Just this week, USICS and DOL issued new final rules that will take effect in 60 days. Before getting into the details of the rules, it is important to note that the new Biden administration has stated that it will halt implementation of new rules for at least 60 days (we do not know if this is added onto the already established start date or is from the date of the order – we will have to see) and may or may not revoke or revise the rules during that period. Also, the rules will probably face lawsuits as well so whether they are actually implemented or not remains to be seen.

A post describing the new laws in detail is here (for DOL Rule) and here (for USCIS rule) if you are interested in a more in-depth explanation. As a summary:

(1) the New H-1B registration policy would allow USICS to select cases based upon the salary being offered (favoring those with higher salaries) instead of purely a random lottery.

(2) the new DOL Prevailing Wage Regulations would raise the salaries at all levels of prevailing wage. However, DOL did amend the regulation a little so the current level 1 (which is at the 17th percentile of the wages) would be raised to the 35th percentile, level 2 (currently at 34th percentile) would be raised to the 53rd percentile, level 3, currently at the 50th percentile) would be raised to the 72nd percentile, and level 4, currently at the 67th percentile) would be raised to the 90th percentile. This means, basically, the new level 1 is almost equal to the old level 2 – that is going to be how much higher wages required under this new scheme will be across the board.

As soon as hear anything in terms of lawsuits or the new administration putting these new rules on hold, we will certainly let you know.

Please remember, as always, this blog does not offer legal advice. If you need legal advice, consult with a lawyer instead of a blog. Thank you.

New USCIS H-1B Regulation Changing the H-1B Registration Policy

Recently USCIS issued a new proposed regulation seeking to change how the H-1B registration and selection process is carried out for H-1B Cap Cases. Currently, USCIS accepts registrations through a certain date and performs a random selection process to determine which applications will be selected and not accepted.

The proposed regulation would change this selection process. Instead of a random process, USCIS would make the selection process based upon the wages offered to the foreigners. Before explaining the system, it is important to understand the Prevailing Wage system. The DOL (and USCIS) has an occupation classification system (SOC (Specific Occupational Classifications) Codes). Each code has four wages assigned to it – Level 1, Level 2, Level 3, and Level 4. The wage levels are based upon the skill level needed to carry out the position. So Level 1 would be entry-level, etc. This is the wage system that USCIS is proposing to use to select which H-1Bs will be accepted towards the 85,000 cap.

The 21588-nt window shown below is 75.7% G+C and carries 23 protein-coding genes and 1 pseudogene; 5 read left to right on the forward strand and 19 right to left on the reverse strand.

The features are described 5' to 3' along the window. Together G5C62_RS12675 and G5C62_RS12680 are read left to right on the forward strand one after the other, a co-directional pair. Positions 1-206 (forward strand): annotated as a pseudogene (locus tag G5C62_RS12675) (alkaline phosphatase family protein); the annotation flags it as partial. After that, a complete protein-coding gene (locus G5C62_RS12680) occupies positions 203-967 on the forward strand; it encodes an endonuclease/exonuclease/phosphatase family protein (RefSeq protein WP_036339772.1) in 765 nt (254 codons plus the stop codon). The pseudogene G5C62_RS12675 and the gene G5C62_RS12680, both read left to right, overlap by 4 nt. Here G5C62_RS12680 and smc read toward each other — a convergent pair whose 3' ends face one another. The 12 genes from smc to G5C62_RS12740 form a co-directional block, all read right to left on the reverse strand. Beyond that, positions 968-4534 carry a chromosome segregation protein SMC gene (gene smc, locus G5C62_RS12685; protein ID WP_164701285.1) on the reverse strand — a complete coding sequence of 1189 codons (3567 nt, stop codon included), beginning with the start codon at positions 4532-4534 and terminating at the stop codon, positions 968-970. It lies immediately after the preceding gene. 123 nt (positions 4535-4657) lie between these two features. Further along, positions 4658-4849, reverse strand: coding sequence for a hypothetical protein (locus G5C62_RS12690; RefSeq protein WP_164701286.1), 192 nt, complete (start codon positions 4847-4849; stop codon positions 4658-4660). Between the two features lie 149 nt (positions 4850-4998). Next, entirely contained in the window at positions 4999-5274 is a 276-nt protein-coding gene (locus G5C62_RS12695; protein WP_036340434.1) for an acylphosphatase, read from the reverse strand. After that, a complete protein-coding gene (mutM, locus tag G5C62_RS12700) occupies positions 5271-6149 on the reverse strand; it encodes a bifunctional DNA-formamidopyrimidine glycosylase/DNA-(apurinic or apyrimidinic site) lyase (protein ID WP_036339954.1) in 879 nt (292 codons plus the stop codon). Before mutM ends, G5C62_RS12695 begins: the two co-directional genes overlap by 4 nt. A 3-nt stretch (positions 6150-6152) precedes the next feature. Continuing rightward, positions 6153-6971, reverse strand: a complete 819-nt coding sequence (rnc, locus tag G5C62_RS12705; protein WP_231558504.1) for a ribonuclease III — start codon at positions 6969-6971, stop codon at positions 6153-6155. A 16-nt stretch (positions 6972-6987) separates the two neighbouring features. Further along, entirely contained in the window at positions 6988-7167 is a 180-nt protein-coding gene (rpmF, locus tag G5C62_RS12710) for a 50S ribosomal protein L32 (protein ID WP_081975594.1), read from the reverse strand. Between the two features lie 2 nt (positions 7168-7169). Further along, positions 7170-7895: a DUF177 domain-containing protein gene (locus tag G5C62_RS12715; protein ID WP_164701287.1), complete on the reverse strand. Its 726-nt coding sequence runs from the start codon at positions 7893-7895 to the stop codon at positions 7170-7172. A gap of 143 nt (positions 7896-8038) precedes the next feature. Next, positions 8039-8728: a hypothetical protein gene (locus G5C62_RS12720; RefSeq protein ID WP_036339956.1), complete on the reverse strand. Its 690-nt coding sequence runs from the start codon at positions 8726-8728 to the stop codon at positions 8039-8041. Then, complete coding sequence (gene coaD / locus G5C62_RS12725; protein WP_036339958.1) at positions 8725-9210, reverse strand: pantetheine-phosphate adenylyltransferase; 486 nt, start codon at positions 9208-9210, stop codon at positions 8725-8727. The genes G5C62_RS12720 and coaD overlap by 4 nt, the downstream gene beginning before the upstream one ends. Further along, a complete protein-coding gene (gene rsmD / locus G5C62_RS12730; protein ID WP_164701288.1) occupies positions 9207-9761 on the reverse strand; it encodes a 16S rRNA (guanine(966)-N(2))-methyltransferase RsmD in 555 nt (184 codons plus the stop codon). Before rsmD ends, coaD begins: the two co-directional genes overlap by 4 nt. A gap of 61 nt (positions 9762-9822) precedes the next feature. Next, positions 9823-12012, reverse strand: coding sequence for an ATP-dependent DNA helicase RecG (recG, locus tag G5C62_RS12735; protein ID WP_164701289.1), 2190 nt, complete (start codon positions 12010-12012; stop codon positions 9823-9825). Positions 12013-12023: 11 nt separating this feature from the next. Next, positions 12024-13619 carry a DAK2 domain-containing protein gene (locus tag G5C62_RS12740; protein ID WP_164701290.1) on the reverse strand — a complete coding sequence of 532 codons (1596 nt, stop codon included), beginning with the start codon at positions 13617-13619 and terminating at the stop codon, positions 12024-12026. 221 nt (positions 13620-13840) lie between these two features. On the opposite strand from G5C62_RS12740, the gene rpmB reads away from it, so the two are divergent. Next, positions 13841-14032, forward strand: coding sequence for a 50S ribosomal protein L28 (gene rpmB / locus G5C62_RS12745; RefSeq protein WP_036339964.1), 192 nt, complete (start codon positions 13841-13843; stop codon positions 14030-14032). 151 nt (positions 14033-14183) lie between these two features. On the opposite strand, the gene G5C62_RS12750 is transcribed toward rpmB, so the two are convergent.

USCIS’s proposal is that first, it will select those applications that qualify for the Master’s cap in which the persons are being paid at a Level 4 wage or higher. If all 20,000 Master’s cap cases are filled, the selection process will stop there. If there are still spots open, then it would take those being paid at a Level 3 wage level or higher. And so on. The same would then be done for the regular 65,000 cap.

There are several issues with this proposal. First, USCIS’s stated goal here is to ensure that US Workers are being protected. The “hope” of USCIS is that employers will use the H-1B process to fill high paid positions instead of lower-paid positions. What is the logical outcome of this? That there will be more low paying positions for US Workers and less higher-paying positions. I am not quite sure how this is actually helping US Workers. This is a major issue.

The second issue is that nowhere in the statute does it allow USCIS to set up a selection process based upon ANY factors. In other words, the Statute demands a randomized process. USCIS actually took this position just last year (2019) when it implemented the current selection process. Specifically USCIS Stated in response to a comment: “DHS believes, however, that prioritization of selection on other bases such as those suggested by the commenters would require statutory changes. DHS believes that implementing a quota would be inconsistent with the existing statute, as Congress has implemented quotas in other contexts when it has intended to do so.” 4 Fed. Reg. 888 at 913 (January 31, 2019).